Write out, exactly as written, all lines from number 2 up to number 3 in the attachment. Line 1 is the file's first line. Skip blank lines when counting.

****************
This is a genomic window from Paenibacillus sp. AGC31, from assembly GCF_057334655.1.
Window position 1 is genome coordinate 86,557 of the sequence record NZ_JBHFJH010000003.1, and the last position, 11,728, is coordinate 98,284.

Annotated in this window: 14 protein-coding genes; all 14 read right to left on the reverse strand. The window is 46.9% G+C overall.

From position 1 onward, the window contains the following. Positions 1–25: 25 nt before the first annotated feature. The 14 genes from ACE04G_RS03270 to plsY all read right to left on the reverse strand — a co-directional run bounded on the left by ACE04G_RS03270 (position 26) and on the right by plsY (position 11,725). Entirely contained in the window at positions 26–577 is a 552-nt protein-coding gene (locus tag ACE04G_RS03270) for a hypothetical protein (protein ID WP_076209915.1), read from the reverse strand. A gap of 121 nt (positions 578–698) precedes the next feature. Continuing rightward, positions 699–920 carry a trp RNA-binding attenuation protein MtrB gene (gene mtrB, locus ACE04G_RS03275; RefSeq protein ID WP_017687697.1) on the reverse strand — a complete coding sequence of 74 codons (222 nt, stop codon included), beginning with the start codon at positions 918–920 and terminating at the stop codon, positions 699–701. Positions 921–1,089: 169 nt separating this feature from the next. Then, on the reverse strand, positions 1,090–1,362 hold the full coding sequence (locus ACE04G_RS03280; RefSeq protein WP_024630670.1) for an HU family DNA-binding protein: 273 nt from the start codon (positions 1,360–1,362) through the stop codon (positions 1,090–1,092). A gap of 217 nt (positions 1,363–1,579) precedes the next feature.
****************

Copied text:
Window position 1 is genome coordinate 86,557 of the sequence record NZ_JBHFJH010000003.1, and the last position, 11,728, is coordinate 98,284.

Annotated in this window: 14 protein-coding genes; all 14 read right to left on the reverse strand. The window is 46.9% G+C overall.